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Thursday, October 23, 2014
- Every living thing from bacteria to President Barack Obama is made of carbon from exploding stars.
Billions of years ago, motes of carbon and other stardust formed the Earth. Carbon is the basis of all life but most vanished deep inside the planet, researchers now believe. And surprisingly, life thrives inside the rocky layers kilometres below our feet.
“Microbes survive by eating rock at those depths,” said Robert Hazen, executive director of the Deep Carbon Observatory, a decade-long, global collaboration investigating the inner workings of the planet.
“Life is very different under those tremendous pressures and temperatures,” Hazen told IPS.
The variety of bacterial life at extreme high-pressure depths worldwide constitutes a subterranean “Galapagos”, he said. There may be as much as half of all life in the ground deep below us, according to one estimate, although Hazen thinks that might be too high.
“Drill a hole one or two kilometres deep just about anywhere and you will find a sparse but hardy microbial community,” said Isabelle Daniel of l’Université Claude Bernard in Lyon, France.
“These deep microbes, which live in the tiniest cracks and fissures in rocks, survive on the chemical energy of minerals,” said Daniel, who is one hundreds of scientists involved in the Deep Carbon Observatory (DCO).
DNA analysis reveals a diversity of microorganisms, mainly single-celled. However, deep below the ocean floor live fungi-like organisms with complex cell structures. Researchers estimate that these are extraordinarily long-living organisms, conceivably living for millions of years.
“There are also a huge numbers of viruses, their DNA carefully inserted into living cells,” said Hazen.
These deep earth viruses don’t kill their hosts. Rather, they stay dormant for hundreds of thousands of years waiting until a cell has enough food to reproduce and then they become active.
Life may have even first begun kilometres below ground, researchers speculate.
“The deep subsurface may have acted as a natural laboratory for the origin of life, in which multiple ‘experiments’ could have been carried out in tandem,” said John Baross of the Seattle-based University of Washington who co-edited “Carbon in Earth”, a book summarising the first three years of DCO research.
The book was launched at an International Science Meeting Mar. 3-5 at the U.S. National Academy of Sciences in Washington, DC.
“The DCO may find totally new kinds of life as we reach greater depths, higher temperatures and pressures. And quite possibly Earth’s deepest life doesn’t use DNA and proteins the way normal cells do,” Baross said in a statement.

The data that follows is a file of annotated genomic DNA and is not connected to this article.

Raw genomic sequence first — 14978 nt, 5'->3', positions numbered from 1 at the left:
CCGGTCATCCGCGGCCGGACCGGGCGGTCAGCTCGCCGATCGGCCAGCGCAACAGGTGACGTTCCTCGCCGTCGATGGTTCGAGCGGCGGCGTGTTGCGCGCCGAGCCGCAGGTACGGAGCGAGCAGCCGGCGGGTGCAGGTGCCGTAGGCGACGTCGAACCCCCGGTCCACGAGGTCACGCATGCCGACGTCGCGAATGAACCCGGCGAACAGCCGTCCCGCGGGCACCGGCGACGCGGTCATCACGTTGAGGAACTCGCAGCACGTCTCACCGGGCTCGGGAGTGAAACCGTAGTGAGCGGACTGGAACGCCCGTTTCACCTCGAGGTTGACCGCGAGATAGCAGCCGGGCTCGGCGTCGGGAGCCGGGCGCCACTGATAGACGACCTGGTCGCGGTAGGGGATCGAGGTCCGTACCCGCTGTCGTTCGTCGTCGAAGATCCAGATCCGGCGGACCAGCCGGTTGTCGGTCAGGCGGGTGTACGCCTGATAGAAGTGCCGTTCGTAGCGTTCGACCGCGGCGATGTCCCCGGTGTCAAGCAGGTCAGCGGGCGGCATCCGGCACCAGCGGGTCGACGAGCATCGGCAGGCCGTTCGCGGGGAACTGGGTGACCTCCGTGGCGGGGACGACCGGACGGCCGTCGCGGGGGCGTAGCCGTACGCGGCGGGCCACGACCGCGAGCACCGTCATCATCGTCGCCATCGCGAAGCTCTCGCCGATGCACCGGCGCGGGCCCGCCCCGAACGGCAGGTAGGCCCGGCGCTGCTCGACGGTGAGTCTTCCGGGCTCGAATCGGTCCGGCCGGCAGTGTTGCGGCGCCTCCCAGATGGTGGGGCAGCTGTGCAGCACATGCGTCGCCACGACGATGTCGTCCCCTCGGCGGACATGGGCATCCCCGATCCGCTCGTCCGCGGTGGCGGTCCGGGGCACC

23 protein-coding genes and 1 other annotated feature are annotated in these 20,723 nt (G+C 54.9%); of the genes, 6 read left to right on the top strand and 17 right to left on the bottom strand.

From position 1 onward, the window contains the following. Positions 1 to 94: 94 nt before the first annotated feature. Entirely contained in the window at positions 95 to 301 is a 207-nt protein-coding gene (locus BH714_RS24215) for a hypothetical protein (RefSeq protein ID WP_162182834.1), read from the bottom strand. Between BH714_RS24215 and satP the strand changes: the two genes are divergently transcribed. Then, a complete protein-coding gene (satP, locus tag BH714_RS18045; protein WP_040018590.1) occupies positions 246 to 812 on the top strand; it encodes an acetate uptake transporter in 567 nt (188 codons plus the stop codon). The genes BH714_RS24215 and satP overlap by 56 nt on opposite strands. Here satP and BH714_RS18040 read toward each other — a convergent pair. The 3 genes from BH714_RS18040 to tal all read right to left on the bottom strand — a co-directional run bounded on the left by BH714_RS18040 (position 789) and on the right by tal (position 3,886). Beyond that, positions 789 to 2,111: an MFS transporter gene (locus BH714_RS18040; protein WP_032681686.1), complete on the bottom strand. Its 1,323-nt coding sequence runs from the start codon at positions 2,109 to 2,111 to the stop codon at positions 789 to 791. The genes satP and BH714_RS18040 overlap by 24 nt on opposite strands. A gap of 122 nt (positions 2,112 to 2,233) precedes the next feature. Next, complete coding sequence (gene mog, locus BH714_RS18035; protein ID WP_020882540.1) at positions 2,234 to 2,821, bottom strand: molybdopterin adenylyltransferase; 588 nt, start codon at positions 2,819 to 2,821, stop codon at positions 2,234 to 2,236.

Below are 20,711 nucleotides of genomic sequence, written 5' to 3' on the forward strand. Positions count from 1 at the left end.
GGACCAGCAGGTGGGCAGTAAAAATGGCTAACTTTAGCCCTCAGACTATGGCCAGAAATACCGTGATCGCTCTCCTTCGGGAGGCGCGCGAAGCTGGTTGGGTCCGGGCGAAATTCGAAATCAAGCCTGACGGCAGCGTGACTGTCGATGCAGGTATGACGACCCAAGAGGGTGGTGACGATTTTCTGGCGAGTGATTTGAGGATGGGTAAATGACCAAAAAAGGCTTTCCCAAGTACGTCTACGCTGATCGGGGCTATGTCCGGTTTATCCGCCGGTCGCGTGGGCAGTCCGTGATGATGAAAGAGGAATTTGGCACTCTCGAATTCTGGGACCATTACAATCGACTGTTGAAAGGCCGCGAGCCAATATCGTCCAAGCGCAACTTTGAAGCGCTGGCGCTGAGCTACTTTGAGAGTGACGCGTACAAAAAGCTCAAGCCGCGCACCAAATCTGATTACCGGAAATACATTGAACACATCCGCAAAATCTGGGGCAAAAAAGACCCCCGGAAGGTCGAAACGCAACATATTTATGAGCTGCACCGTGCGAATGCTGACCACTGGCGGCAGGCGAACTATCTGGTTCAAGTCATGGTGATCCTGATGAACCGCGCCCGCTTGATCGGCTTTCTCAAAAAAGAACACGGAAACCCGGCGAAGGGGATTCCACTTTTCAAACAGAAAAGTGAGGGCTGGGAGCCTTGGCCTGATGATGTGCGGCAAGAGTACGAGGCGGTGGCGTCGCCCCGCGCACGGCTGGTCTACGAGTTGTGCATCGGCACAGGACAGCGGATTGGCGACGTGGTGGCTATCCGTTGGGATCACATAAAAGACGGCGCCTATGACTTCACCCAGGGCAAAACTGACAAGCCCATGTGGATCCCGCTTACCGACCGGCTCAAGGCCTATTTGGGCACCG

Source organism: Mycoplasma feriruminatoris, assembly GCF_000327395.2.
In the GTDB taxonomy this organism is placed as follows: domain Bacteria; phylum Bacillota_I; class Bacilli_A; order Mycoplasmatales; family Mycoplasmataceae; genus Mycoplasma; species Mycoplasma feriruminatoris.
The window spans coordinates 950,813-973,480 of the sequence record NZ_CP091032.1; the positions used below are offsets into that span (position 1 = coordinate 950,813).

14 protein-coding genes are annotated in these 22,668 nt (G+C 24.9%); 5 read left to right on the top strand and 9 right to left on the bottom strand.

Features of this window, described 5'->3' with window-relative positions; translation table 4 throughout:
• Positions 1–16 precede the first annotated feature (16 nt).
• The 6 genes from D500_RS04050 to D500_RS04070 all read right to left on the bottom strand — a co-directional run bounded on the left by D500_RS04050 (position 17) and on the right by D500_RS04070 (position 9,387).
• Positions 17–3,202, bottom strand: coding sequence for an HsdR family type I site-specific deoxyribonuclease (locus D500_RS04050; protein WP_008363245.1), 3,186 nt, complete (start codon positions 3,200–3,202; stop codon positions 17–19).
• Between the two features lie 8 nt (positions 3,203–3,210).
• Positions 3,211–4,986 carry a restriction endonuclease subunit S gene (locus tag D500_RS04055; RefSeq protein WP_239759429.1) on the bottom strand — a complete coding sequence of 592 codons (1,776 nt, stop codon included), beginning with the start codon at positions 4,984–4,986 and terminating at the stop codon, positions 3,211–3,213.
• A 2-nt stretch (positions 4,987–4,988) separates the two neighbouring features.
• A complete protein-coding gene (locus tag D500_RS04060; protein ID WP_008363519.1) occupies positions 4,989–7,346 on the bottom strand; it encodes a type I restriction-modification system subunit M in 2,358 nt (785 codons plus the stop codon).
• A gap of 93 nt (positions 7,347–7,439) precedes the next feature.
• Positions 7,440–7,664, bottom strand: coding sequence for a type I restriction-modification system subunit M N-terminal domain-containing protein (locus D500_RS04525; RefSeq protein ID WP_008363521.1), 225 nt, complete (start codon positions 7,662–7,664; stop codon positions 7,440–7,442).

Carbon is the Earth’s most important element. Not only is all life made of carbon, virtually all materials that humanity relies on are made from carbon, such as plastics, oil, drugs, dyes and building materials, said Hazen.
“No other element contributes so centrally to the well-being and sustainability of life on Earth, including our human species,” he said.
The carbon cycle at the surface is well understood. Animals inhale oxygen and exhale carbon dioxide, while plants “inhale” carbon dioxide and “exhale” (respire) oxygen. But there is another very long-term carbon cycle that takes enormous volumes of carbon from the depths of the planet and brings it to the surface by way of volcanoes and upwellings at oceanic ridges.
Carbon is removed from the Earth’s surface in subduction zones where the ocean floor sinks and continental plates slip under each other, said Rajdeep Dasgupta of Rice University in Houston, Texas.
“In tectonic (earthquake) zones, surface carbon dives back into the Earth’s mantle,” Dasgupta told IPS.
This is a form of carbon sequestration and is of keen interest given the skyrocketing increase of human emissions of carbon into the atmospheric that is causing climate change, he said. Oil, coal and gas are mainly carbon from plant matter that has been pushed and held underground for millions of years. Burning these fuels releases this ancient carbon.
Over geologic time frames (millions of years) the planet modulates the amount of carbon in the atmosphere by burying it deep below ground, said Dasgupta.
One of the objectives of the DCO which completes its work in 2020 is to determine how much carbon is being “exhaled” and buried by this deep, long-term carbon cycle.
“Carbon is amazing, fascinating and fundamental to our well being. We need to know as much as we can about it,” said Hazen.